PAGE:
Editor’s Note: New HIPAA Fines — Soft or Reasonable?
By Lee DeOrio
For The Record
Vol. 31 No. 5 P. 3
Changes to HIPAA policies usually move at a glacial pace. With that in mind, it was a bit surprising when the Office for Civil Rights (OCR) announced recently that the maximum amount of fines organizations may be assessed annually for HIPAA violations was being reduced.
Previously, organizations could be fined up to $1.5 million for all violations. Under the new interpretation of the HITECH Rule, there will be lower annual penalty caps for all but the most severe tier (Willful Neglect—Not Corrected) of HIPAA violations. The annual cap for unwitting offenses has dropped by more than $1.4 million.
As expected, some privacy advocates are concerned about the move. Should they be? Kelly McLendon, RHIA, CHPS, managing partner of CompliancePro Solutions, says, “I think it has always been sort of unspoken that the maximum caps seemed arbitrary and not always fitting the realities of trying to be compliant but sometimes still having situations occur that fall outside the rules.”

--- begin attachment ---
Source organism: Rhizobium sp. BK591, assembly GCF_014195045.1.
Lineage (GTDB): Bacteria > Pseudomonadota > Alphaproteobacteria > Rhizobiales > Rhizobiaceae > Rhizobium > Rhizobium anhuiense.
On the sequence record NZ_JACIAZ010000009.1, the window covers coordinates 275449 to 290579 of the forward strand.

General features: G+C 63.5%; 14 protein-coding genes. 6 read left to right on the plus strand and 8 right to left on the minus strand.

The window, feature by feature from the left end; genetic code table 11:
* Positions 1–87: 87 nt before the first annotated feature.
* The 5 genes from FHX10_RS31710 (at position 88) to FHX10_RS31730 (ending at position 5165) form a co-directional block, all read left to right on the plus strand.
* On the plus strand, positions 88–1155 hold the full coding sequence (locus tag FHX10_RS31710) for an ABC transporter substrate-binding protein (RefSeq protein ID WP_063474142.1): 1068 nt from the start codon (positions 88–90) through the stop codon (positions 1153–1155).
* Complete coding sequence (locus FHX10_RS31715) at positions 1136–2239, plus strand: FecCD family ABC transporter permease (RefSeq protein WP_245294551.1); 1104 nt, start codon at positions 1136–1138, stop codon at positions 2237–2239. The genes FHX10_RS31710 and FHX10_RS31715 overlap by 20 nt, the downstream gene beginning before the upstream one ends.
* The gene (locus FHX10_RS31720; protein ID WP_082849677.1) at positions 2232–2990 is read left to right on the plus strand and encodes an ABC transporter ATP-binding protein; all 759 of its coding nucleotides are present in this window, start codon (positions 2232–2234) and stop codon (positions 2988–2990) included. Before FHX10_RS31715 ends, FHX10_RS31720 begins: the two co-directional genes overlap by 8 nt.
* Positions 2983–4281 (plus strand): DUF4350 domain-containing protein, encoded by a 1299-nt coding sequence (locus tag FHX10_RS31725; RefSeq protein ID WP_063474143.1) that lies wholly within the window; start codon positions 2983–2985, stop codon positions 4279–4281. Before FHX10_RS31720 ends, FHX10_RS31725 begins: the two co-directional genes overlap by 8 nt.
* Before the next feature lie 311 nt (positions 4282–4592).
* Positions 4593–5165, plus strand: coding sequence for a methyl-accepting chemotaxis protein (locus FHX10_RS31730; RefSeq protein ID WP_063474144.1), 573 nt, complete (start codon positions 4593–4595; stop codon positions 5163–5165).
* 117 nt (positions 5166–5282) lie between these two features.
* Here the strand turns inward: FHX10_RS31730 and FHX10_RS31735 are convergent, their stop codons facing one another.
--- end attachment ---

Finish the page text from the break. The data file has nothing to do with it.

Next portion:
When it comes to punishing faceless corporations, most Americans are more than willing to lower the boom. Giving these monoliths a break is not typically part of the public’s DNA—and this certainly qualifies as a “break.”
For example, those found guilty under the least severe tier of No Knowledge are now subject to an annual fine limit of only $25,000. For tier-two violations, the limit is $100,000; for tier three, the limit is $250,000. The tier-four limit remains at $1.5 million. Health and Human Services (HHS) mentions adjusting these figures for inflation.
While some may question the pullback, others believe it’s logical. “I agree that HHS’s new interpretation makes more sense,” says Shannon Hartsfield, JD, a Florida health lawyer focusing on corporate compliance at Holland & Knight. “The old interpretation reflected one way to read the statute, but I think the interpretation reflected in the new ‘Enforcement Discretion’ announcement gives meaning to the penalty tiers in the law.
“It makes sense to have different levels of penalties, depending on culpability. Why should someone who did not know about a violation, and could not have known about it even by reasonable diligence, potentially be penalized at the same level as someone who willfully neglected a compliance obligation?”
With the penalties lessened, the hope is covered entities (CEs) and business associates (BAs) won’t interpret the move as a sign to back off compliance efforts.
“OCR would be well advised to keep the enforcement pressure up because there are so many CEs and BAs that do not implement HIPAA properly,” McLendon says.
“Unfortunately, some CEs and BAs tend to step up their compliance efforts only when there are big, splashy headlines about government penalties,” Hartsfield notes. “These per-violation penalties can still add up very quickly if an entity is audited or investigated and a number of separate violations are found.”